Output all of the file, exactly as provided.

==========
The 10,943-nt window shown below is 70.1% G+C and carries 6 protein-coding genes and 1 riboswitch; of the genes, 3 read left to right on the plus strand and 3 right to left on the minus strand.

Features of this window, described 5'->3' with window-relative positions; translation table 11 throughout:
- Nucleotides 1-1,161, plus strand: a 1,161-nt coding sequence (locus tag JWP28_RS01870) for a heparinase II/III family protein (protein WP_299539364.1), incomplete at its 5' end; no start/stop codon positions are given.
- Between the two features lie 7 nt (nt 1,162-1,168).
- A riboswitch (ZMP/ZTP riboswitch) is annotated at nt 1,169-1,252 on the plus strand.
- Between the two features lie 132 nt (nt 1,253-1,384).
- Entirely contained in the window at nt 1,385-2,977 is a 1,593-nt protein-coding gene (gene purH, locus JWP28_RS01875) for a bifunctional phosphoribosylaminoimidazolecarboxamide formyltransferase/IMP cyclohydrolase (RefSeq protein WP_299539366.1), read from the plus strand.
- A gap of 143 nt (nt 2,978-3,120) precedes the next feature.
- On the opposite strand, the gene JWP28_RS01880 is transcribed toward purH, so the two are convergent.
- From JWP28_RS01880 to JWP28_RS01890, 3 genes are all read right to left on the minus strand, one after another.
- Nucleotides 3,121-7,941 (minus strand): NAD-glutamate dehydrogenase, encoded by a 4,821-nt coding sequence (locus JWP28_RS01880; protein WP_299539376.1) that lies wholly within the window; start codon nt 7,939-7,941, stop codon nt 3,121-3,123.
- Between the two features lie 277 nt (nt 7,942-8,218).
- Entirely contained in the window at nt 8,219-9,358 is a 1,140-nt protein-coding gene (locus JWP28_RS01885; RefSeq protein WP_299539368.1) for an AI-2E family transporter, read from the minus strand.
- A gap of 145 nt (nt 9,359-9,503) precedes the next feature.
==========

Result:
The 10,943-nt window shown below is 70.1% G+C and carries 6 protein-coding genes and 1 riboswitch; of the genes, 3 read left to right on the plus strand and 3 right to left on the minus strand.

Features of this window, described 5'->3' with window-relative positions; translation table 11 throughout:
- Nucleotides 1-1,161, plus strand: a 1,161-nt coding sequence (locus tag JWP28_RS01870) for a heparinase II/III family protein (protein WP_299539364.1), incomplete at its 5' end; no start/stop codon positions are given.
- Between the two features lie 7 nt (nt 1,162-1,168).
- A riboswitch (ZMP/ZTP riboswitch) is annotated at nt 1,169-1,252 on the plus strand.
- Between the two features lie 132 nt (nt 1,253-1,384).
- Entirely contained in the window at nt 1,385-2,977 is a 1,593-nt protein-coding gene (gene purH, locus JWP28_RS01875) for a bifunctional phosphoribosylaminoimidazolecarboxamide formyltransferase/IMP cyclohydrolase (RefSeq protein WP_299539366.1), read from the plus strand.
- A gap of 143 nt (nt 2,978-3,120) precedes the next feature.
- On the opposite strand, the gene JWP28_RS01880 is transcribed toward purH, so the two are convergent.
- From JWP28_RS01880 to JWP28_RS01890, 3 genes are all read right to left on the minus strand, one after another.
- Nucleotides 3,121-7,941 (minus strand): NAD-glutamate dehydrogenase, encoded by a 4,821-nt coding sequence (locus JWP28_RS01880; protein WP_299539376.1) that lies wholly within the window; start codon nt 7,939-7,941, stop codon nt 3,121-3,123.
- Between the two features lie 277 nt (nt 7,942-8,218).
- Entirely contained in the window at nt 8,219-9,358 is a 1,140-nt protein-coding gene (locus JWP28_RS01885; RefSeq protein WP_299539368.1) for an AI-2E family transporter, read from the minus strand.
- A gap of 145 nt (nt 9,359-9,503) precedes the next feature.